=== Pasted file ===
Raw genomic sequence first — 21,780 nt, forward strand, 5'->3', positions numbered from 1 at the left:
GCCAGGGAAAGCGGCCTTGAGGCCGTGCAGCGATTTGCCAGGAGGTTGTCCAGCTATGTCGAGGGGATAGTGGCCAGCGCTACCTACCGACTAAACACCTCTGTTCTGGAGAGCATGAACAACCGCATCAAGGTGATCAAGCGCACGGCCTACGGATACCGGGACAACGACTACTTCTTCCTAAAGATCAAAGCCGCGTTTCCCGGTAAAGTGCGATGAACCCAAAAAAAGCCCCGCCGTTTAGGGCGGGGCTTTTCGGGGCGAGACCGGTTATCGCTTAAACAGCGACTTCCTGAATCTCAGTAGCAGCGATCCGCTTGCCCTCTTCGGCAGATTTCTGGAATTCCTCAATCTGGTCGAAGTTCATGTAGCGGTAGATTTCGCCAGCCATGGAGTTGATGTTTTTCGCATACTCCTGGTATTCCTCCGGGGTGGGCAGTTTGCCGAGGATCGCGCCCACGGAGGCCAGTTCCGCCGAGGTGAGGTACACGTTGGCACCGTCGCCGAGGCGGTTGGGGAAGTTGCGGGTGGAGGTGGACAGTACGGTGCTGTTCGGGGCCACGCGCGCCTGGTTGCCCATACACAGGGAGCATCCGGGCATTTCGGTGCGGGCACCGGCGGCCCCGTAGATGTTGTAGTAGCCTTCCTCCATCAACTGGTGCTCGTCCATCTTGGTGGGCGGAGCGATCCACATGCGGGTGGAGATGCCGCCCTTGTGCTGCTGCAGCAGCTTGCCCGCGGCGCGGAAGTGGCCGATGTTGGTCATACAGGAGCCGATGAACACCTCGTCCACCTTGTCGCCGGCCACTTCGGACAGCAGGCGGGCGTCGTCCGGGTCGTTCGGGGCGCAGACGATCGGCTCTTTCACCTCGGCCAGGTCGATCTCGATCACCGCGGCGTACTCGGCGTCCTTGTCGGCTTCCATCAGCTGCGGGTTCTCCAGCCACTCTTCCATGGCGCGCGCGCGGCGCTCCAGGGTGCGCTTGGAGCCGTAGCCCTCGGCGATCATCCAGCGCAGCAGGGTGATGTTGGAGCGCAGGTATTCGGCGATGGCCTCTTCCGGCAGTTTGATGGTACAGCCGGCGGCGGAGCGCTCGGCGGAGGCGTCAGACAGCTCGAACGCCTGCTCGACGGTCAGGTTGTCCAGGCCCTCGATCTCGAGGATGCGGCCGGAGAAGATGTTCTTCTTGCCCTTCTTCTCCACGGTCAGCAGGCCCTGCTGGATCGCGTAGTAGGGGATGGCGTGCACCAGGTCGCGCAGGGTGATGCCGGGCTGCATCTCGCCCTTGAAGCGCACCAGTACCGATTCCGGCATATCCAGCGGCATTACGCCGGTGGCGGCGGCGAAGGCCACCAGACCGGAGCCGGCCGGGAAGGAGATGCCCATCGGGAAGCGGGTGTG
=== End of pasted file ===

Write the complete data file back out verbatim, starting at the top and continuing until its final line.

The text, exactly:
Raw genomic sequence first — 21,780 nt, forward strand, 5'->3', positions numbered from 1 at the left:
GCCAGGGAAAGCGGCCTTGAGGCCGTGCAGCGATTTGCCAGGAGGTTGTCCAGCTATGTCGAGGGGATAGTGGCCAGCGCTACCTACCGACTAAACACCTCTGTTCTGGAGAGCATGAACAACCGCATCAAGGTGATCAAGCGCACGGCCTACGGATACCGGGACAACGACTACTTCTTCCTAAAGATCAAAGCCGCGTTTCCCGGTAAAGTGCGATGAACCCAAAAAAAGCCCCGCCGTTTAGGGCGGGGCTTTTCGGGGCGAGACCGGTTATCGCTTAAACAGCGACTTCCTGAATCTCAGTAGCAGCGATCCGCTTGCCCTCTTCGGCAGATTTCTGGAATTCCTCAATCTGGTCGAAGTTCATGTAGCGGTAGATTTCGCCAGCCATGGAGTTGATGTTTTTCGCATACTCCTGGTATTCCTCCGGGGTGGGCAGTTTGCCGAGGATCGCGCCCACGGAGGCCAGTTCCGCCGAGGTGAGGTACACGTTGGCACCGTCGCCGAGGCGGTTGGGGAAGTTGCGGGTGGAGGTGGACAGTACGGTGCTGTTCGGGGCCACGCGCGCCTGGTTGCCCATACACAGGGAGCATCCGGGCATTTCGGTGCGGGCACCGGCGGCCCCGTAGATGTTGTAGTAGCCTTCCTCCATCAACTGGTGCTCGTCCATCTTGGTGGGCGGAGCGATCCACATGCGGGTGGAGATGCCGCCCTTGTGCTGCTGCAGCAGCTTGCCCGCGGCGCGGAAGTGGCCGATGTTGGTCATACAGGAGCCGATGAACACCTCGTCCACCTTGTCGCCGGCCACTTCGGACAGCAGGCGGGCGTCGTCCGGGTCGTTCGGGGCGCAGACGATCGGCTCTTTCACCTCGGCCAGGTCGATCTCGATCACCGCGGCGTACTCGGCGTCCTTGTCGGCTTCCATCAGCTGCGGGTTCTCCAGCCACTCTTCCATGGCGCGCGCGCGGCGCTCCAGGGTGCGCTTGGAGCCGTAGCCCTCGGCGATCATCCAGCGCAGCAGGGTGATGTTGGAGCGCAGGTATTCGGCGATGGCCTCTTCCGGCAGTTTGATGGTACAGCCGGCGGCGGAGCGCTCGGCGGAGGCGTCAGACAGCTCGAACGCCTGCTCGACGGTCAGGTTGTCCAGGCCCTCGATCTCGAGGATGCGGCCGGAGAAGATGTTCTTCTTGCCCTTCTTCTCCACGGTCAGCAGGCCCTGCTGGATCGCGTAGTAGGGGATGGCGTGCACCAGGTCGCGCAGGGTGATGCCGGGCTGCATCTCGCCCTTGAAGCGCACCAGTACCGATTCCGGCATATCCAGCGGCATTACGCCGGTGGCGGCGGCGAAGGCCACCAGACCGGAGCCGGCCGGGAAGGAGATGCCCATCGGGAAGCGGGTGTG